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Research reveals tradespeople earn thousands more than uni graduates

2-minute read

Anna Delves

22 March 2018

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Construction apprentices will earn thousands of pounds more than many university graduates, according to new research.

The Federation of Master Builders looked into the average salaries of UK tradespeople and found that many are earning well above the average wage for university graduates.

Tradesmen earning £10,000 more than the average graduate

The research found that the average wage for a university graduate in England is £32,000 a year, while the average bricklayer and roofer is earning £42,000 a year across the UK.

When you focus in on particular regions, things look even rosier for tradespeople. In London, a bricklayer is commanding wages of up to £90,000 a year.

Brickies have had a good few years, after 2016 research found UK bricklayers were earning £25 an hour.

Plumbers and electricians earn more than architects and accountants

Plumbers and electricians are some of the top average earners among tradespeople in the UK, along with site managers, supervisors and civil engineering operatives - and they all earn more than architects, accountants and dentists.

Here are the top five average earnings for UK trades professionals:

  1. Site managers - £51,266
  2. Plumbers - £48,675
  3. Supervisors - £48,407
  4. Electricians - £47,265
  5. Civil engineering operatives - £44,253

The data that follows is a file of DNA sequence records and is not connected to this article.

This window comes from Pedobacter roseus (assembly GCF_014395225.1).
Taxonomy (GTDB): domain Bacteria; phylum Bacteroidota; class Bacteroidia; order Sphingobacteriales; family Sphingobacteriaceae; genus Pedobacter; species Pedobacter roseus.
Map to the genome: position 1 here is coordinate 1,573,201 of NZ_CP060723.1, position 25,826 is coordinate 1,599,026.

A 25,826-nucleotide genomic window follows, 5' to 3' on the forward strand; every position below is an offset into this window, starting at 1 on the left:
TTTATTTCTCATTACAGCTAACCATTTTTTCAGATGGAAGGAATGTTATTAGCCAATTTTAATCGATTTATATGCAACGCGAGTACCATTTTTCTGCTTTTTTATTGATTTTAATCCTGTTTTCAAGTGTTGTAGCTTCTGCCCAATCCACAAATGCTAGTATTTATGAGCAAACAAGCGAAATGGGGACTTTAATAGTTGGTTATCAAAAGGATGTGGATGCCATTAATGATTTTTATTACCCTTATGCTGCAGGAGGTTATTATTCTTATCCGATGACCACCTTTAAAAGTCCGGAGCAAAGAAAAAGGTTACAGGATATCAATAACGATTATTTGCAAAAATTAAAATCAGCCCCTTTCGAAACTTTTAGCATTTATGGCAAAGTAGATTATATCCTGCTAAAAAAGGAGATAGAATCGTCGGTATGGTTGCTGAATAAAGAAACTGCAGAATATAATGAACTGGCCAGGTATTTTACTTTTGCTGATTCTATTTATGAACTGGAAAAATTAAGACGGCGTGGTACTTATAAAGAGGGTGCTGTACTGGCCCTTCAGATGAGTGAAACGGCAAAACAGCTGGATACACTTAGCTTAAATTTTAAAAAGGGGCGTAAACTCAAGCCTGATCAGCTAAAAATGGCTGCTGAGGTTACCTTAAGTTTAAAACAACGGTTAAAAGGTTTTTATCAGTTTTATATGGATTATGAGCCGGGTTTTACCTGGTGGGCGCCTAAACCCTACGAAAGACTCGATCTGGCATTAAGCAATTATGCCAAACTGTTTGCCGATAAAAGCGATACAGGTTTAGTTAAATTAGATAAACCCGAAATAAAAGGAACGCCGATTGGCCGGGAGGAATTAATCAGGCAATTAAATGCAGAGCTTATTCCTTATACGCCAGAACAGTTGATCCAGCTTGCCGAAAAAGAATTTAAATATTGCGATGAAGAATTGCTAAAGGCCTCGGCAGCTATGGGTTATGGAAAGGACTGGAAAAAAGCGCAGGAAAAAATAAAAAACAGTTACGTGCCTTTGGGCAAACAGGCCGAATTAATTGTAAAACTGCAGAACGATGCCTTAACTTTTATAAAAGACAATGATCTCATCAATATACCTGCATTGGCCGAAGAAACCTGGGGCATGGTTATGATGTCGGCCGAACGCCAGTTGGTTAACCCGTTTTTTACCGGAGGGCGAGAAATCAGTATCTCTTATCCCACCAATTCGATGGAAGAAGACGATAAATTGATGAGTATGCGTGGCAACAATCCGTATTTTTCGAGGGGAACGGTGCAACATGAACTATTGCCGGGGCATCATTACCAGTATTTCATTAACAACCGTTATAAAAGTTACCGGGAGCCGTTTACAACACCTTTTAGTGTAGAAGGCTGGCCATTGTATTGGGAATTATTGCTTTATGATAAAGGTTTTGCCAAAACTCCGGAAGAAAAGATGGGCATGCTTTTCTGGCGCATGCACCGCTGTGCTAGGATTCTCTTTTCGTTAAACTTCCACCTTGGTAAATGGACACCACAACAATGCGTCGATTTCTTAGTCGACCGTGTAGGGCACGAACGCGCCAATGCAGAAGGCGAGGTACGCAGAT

Compared with university graduates:

  1. Pharmacists - £42,252
  2. Dental practitioners - £40,268
  3. Architects - £38,228
  4. Teachers - £37,805
  5. Chartered and certified accountants - £37,748

Earning while you learn spells promising future for apprentices

Brian Berry, the Chief Executive of the Federation of Master Builders said: “Money talks and when it comes to annual salaries, a career in construction trumps many university graduate roles.

“Pursuing a career in construction is therefore becoming an increasingly savvy move. University students in England will graduate with an average £50,800 of debt, according to The Institute for Fiscal Studies, while apprentices pass the finish line completely debt-free.

“Not only that, apprentices earn while they learn, taking home around £17,000 a year.

“We are therefore calling on all parents, teachers and young people, who too-often favour academic education, to give a career in construction serious consideration.”

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